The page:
Modules promote treatment readiness rather than develop specific expectations regarding a particular therapeutic community. The curriculum modules focus on the essential elements that underlie all therapeutic communities.
Modules develop motivation to participate by reducing denial and guiding self-examination in a non-threatening manner. Students are moved toward increased self-disclosure and participation, and prepared for more extensive personal work. Credible role models embody a view of "right living" that promotes the healthy life experience.
“Within community we develop authentic relationships based on personal authority, trust and demonstration. We learn to affect change without violence, and to contribute to society from a position of dignity.”
Origins of Restorative Paradigms: The concepts of paradigms, paradigm shifts and paradigm paralysis are explored first in general, and then applied to personal recovery. Each participant must examine, challenge, and experience a shift in their own paradigms regarding addiction, criminality and the recovery process.
Circles for the Beginner: The objective of this curriculum is to introduce participants to the basic theory of encounter groups in a non-threatening manner prior to their participation in group circles. Importantly, this curriculum defines a common language for encounter groups amongst participants.
Family Dynamics: This curriculum is intended to begin the introspective process of examining how current social skills (or lack thereof) were formed and developed in the context of the social environment during formative years.
Resentment, Rationalization, Resistance, Reaction & Perseverance: The curriculum explores both personal and global rationalizations (i.e. destruction of the rainforests), and identifies positive and negative uses for resistance. The lives of Malcolm X, Chico Mendez, Henry David Thoreau, and Gandhi are studied for their positive demonstration and the contributions that they made to society. Perseverance is studied from the perspective of character development.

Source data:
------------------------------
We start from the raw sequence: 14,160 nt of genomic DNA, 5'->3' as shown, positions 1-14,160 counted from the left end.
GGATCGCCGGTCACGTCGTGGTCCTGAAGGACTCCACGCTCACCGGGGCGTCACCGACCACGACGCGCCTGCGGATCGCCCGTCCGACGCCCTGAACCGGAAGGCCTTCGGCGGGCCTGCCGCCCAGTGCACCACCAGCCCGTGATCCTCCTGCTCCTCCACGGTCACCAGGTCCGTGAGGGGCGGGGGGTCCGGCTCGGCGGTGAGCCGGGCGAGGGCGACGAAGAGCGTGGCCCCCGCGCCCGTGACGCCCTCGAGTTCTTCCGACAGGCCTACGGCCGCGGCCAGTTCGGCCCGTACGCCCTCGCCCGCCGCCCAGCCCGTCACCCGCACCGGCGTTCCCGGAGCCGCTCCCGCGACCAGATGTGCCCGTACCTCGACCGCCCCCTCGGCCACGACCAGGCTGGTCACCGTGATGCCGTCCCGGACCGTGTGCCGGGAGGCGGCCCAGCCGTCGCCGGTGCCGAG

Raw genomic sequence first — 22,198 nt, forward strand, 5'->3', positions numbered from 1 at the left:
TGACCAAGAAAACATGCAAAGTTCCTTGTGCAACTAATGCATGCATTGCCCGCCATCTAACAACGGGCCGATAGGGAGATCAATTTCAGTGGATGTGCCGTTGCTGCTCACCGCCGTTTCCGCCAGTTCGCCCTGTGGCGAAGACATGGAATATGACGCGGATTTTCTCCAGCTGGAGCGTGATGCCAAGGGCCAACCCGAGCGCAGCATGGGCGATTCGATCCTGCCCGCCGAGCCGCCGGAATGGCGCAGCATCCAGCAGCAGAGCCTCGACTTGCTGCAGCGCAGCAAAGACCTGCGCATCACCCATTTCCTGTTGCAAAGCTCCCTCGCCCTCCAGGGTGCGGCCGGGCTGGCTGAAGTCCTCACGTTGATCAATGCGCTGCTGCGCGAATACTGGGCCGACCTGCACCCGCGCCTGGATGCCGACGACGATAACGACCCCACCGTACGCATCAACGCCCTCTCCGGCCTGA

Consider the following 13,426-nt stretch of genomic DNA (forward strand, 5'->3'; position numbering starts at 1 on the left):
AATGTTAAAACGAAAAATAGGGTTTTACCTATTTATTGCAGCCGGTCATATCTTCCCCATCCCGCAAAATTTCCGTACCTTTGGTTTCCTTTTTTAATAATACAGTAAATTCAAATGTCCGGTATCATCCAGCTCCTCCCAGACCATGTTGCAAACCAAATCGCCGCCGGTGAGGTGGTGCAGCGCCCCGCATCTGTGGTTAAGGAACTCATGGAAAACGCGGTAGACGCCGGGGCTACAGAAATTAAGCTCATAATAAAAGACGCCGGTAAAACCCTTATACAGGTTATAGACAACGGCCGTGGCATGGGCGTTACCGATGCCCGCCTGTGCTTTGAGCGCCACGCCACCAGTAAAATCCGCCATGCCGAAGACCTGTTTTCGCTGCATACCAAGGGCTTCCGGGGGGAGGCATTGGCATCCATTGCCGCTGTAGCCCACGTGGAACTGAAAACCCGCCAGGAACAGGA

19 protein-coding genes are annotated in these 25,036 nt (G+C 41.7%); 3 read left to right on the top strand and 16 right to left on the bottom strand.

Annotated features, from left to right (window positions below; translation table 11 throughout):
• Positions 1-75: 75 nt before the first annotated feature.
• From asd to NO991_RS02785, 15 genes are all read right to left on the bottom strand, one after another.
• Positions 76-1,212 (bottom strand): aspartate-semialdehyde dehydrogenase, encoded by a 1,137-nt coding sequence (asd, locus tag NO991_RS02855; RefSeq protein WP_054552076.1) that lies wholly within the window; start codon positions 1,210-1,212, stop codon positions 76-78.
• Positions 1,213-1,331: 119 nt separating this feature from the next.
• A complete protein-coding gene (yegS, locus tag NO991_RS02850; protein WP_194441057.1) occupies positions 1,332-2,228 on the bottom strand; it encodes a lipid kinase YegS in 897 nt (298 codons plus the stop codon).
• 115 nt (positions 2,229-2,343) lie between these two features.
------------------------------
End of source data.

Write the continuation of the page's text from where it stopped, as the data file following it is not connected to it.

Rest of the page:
Vocabularies of Violence & Affection: This curriculum develops the theme of emotional reflexes that result from stress and conflict. Violence and violation wear many masks and stand in stark contrast to the vocabularies of validation and affection that we are capable of. The material is divided into two parts: 1) Conflict and violation, and 2) Reconciliation and restoration.
Emergence: Frequently addicts are assigned labels laden with emotional rhetoric. Declared to be "hopeless," these people often have as much faith in what they have been labeled by strangers as the strangers have in the labels given. This curriculum examines the issues of fear, promises, and clarity, and invites the emergence of the authentic self. It is for people who have hurt others and hurt themselves. It is for people who have run away and never gotten far enough. It is for those engaged in the struggle of moving from Winter to Spring and for those who help them.
Tending the Heart’s Garden: This is a woman-centered curriculum for both women and men. Tending the Heart’s Garden examines the changing roles of women in the last hundred years, as well as the need for role development in the feminine aspects of character. It aids in the identification of past negative roles, and helps students to examine sexual stereotypes. The curriculum uses Springtime as a metaphor for the growth and re-birth process that takes place in transformation and recovery after the “winter” of addiction.